But polls over the past year almost invariably have found Clinton improving—often substantially—over President Obama’s lackluster 2012 performance among white-collar white women.

Those college-educated white women have been the fastest-growing part of the white electorate in recent years. If Clinton as a nominee could cement the gains she’s shown among those women in most national and state polls over the past year, she would present Republicans with a formidable demographic challenge, even without improving among any other white voters. Her greatest potential strength, in other words, may be hiding in plain sight: her potential connection to the white-collar white women who most resemble her.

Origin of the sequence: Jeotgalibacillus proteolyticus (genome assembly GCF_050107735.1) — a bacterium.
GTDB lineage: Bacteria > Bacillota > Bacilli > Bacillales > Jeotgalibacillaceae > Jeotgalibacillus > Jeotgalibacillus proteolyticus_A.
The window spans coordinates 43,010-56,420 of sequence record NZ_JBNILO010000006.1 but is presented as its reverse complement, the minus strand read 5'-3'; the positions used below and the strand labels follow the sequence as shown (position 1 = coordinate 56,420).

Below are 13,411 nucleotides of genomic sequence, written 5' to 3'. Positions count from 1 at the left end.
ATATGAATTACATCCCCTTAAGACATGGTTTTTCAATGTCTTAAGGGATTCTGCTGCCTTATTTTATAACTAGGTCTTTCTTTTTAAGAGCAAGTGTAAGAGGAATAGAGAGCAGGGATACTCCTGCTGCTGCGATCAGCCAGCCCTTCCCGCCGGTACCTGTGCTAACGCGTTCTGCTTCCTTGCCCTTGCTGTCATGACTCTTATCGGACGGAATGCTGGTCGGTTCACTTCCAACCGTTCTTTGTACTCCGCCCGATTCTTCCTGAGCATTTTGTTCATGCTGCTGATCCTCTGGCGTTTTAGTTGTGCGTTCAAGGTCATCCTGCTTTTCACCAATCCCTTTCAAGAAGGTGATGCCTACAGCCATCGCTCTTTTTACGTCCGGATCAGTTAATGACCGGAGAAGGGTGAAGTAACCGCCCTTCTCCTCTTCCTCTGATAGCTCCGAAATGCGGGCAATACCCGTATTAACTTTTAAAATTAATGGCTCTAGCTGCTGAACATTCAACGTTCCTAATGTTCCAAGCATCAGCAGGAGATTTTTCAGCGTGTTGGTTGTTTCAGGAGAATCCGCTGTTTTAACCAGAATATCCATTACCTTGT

All polls of the 2016 race at this point are recording only distant impressions long before most voters have seriously focused on their choices. The actual campaign, and events yet to occur, will inevitably scramble the equation.

Yet, especially with a candidate as familiar as Clinton, these early soundings can be viewed as a kind of rebuttable presumption: They sketch the coalition that may naturally gravitate to her unless opponents present them with a case not to.